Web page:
How Julian Bream Recovered From an Accident that Changed How He Played Guitar
In July 1984, the incomparable master guitarist Julian Bream was seriously injured in an automobile accident near his Dorset, England, home. Swerving his MG sports car to avoid another vehicle, he left the roadway and crashed into the side of bridge, suffering multiple fractures to his right elbow. Fortunately, his hand was not injured. Still, the recovery was long and arduous, as he told Classical Guitar writer/editor Chris Kilvington (1944–1999) in the September 1993 issue, edited below.
I had to do a fantastic lot of practice initially. About a month after the accident, I did 15 minutes just moving the fingers, then half an hour, then 40, 50 minutes, then an hour. [I’d do simple] diatonic and chromatic scales, and arpeggios. I worked in front of a mirror and I would watch what was going on, and I gradually built up my technique again. And then I carried that [regimen] on because I really enjoyed it. I had to change my right-hand position slightly because of the accident, and then the left hand, too; I did a double-change.
[On my right hand] I changed the position of my thumb, and I’m quite happy to have also changed my wrist position. Whereas previously I kept it more or less the same throughout a performance—although I moved it up and down the strings—now I’m quite ready to change the angle, to move it as I feel. It’s not a very pure outlook to technique, but it’s one that suits me now. I also notice that guitar players in general don’t fuss with their right hands anything like they used to, in terms of the old Tárrega bent wrist. And I’m not at all sure that’s a good thing either—the thing with the Tárrega bend, you didn’t have to support the wrist, it just fell that way. But this flatter method, you have to consciously support the wrist.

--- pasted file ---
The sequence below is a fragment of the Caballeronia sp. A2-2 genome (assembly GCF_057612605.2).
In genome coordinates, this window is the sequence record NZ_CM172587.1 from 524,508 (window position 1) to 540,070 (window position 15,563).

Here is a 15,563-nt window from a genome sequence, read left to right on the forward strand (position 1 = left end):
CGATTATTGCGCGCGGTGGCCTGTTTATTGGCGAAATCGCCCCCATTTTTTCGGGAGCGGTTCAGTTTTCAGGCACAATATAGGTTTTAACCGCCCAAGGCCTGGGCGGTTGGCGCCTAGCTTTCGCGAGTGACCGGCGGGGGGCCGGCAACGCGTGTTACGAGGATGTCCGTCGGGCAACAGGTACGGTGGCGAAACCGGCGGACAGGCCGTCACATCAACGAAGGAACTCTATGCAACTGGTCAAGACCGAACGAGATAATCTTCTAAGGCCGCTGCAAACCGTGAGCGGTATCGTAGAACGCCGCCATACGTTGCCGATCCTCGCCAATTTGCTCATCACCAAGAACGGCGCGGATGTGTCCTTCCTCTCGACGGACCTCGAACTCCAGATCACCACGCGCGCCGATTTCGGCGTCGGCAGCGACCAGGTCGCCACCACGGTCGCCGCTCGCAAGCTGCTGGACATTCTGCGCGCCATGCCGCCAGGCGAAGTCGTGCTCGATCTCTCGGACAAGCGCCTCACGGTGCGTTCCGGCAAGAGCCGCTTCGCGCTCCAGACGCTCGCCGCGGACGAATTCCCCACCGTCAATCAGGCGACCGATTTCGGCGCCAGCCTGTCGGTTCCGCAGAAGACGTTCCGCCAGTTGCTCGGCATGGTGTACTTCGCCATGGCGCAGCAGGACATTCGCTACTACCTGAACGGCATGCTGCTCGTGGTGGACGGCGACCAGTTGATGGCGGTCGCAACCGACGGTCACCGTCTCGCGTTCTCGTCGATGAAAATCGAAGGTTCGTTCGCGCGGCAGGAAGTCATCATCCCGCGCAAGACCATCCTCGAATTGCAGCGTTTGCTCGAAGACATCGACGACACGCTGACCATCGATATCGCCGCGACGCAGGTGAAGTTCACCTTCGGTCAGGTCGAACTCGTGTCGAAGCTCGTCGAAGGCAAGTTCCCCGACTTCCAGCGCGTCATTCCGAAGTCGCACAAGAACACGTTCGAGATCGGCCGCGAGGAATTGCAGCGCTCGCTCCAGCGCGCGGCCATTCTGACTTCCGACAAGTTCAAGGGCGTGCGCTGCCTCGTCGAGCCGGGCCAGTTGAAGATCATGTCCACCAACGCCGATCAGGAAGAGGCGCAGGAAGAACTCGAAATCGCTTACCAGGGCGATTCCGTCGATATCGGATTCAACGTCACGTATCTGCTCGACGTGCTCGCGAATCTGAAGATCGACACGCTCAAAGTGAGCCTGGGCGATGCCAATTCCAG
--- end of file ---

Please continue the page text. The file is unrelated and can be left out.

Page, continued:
[On my left hand] I tended to play with rather flat fingers, and I didn’t notice it until I saw the scenes from the films on the guitar in Spain [a British TV series he made called Guitarra!]. I looked at my left hand and asked myself, do I really play like that? It looked wrong. I hadn’t actually seen myself playing for such a long time, which you don’t do in the normal course of events. The palm of my hand was too far away from the fingerboard. And what a hell of a job it was to rectify it, too.
It sort of sounded all right, but I thought I’d never develop my left hand if I continued to play that way; and that was very hard to achieve at my age. Being virtually self-taught, I have always had to approach these things a bit like trial and error—and a lot of trial, specifically. But I’m glad I did it. I really had to slave, but I’m so pleased I did it.
[The accident] was certainly a pretty traumatic experience. It does have an effect on your life and outlook upon things. It was terribly bad luck to be involved in such a catastrophic accident; really, I’m lucky to be alive. It gave me another dimension of feeling to have gone through an experience of that kind. It did change my life. I stopped for a month, and maybe that was good, too. The initial thought was, ‘Maybe I’ll never play again.’ But as soon as I could move my fingers I knew I’d play again.
Note: Though Bream did continue to play for many years after that story was published, in his last CG interview, in the December 2014 issue, he told Thérèse Wassily Saba, “I can’t play anymore. Due to an injury to my left hand, I haven’t played a piece of music on the guitar for three years.” That must be another story…